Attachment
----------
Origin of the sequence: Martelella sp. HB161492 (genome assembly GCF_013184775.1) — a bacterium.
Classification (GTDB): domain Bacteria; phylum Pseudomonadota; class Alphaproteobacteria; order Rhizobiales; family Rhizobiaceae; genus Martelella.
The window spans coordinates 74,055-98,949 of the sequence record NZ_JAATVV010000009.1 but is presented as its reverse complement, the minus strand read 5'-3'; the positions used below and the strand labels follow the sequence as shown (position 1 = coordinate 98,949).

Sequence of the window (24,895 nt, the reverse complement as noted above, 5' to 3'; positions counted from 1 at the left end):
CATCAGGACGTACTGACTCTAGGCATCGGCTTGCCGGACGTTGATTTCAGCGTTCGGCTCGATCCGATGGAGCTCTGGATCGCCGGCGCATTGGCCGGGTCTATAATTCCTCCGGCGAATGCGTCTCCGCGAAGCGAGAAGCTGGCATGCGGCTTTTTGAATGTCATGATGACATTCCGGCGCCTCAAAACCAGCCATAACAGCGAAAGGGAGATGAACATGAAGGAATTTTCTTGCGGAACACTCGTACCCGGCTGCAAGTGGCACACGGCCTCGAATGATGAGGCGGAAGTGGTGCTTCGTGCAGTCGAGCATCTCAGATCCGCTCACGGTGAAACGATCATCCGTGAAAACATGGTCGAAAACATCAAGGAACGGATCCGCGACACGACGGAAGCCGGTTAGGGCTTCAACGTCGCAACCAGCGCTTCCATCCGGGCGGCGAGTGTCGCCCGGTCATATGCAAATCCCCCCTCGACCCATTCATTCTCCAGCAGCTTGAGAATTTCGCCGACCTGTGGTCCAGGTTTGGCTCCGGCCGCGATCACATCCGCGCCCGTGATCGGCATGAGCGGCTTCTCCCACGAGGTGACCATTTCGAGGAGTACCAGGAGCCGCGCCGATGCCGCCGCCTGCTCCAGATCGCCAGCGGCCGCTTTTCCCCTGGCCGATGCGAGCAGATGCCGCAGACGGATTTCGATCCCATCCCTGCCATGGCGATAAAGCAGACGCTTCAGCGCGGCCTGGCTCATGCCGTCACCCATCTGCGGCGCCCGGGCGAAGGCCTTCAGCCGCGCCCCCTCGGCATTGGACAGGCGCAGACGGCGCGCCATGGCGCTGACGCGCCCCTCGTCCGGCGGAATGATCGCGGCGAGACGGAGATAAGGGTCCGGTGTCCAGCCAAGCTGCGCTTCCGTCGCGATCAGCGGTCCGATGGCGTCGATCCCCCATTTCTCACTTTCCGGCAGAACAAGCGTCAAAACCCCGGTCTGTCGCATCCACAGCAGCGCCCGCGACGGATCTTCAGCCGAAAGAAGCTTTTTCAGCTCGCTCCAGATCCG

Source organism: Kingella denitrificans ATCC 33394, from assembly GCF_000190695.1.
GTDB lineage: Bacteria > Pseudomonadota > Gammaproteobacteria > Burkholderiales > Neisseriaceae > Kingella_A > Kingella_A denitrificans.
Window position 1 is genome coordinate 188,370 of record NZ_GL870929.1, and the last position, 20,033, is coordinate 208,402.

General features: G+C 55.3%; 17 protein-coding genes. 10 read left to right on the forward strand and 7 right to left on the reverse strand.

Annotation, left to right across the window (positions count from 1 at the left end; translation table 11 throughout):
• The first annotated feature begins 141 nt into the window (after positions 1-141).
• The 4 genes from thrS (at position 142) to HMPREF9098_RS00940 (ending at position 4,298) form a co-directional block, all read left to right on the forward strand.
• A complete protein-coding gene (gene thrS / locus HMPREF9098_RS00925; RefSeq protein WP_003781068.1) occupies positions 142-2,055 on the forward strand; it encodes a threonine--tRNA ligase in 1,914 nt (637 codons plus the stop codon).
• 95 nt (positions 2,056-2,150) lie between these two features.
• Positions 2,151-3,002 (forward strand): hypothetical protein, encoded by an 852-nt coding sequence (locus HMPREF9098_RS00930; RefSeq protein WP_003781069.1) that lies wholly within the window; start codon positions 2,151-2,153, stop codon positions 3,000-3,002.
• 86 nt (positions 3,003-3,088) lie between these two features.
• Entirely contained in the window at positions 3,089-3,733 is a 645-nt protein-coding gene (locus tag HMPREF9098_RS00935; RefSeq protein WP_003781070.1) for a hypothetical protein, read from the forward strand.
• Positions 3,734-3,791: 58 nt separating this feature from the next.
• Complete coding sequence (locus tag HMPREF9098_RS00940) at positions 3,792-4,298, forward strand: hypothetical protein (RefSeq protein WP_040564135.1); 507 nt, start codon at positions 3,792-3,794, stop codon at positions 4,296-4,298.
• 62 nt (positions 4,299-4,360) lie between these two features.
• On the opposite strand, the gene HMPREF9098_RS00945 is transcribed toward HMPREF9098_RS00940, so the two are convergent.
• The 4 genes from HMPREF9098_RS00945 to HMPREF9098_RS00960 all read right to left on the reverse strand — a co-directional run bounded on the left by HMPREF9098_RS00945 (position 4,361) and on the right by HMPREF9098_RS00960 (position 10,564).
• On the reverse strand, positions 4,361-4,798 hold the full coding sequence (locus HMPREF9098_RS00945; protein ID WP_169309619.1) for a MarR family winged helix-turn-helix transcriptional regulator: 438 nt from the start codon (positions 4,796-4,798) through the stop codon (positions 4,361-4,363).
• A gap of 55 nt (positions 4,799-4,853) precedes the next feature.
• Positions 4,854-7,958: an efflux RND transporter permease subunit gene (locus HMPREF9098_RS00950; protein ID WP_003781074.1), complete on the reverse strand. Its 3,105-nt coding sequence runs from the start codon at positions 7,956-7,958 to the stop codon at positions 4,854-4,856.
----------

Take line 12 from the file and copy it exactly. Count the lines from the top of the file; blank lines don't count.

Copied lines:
• The 4 genes from thrS (at position 142) to HMPREF9098_RS00940 (ending at position 4,298) form a co-directional block, all read left to right on the forward strand.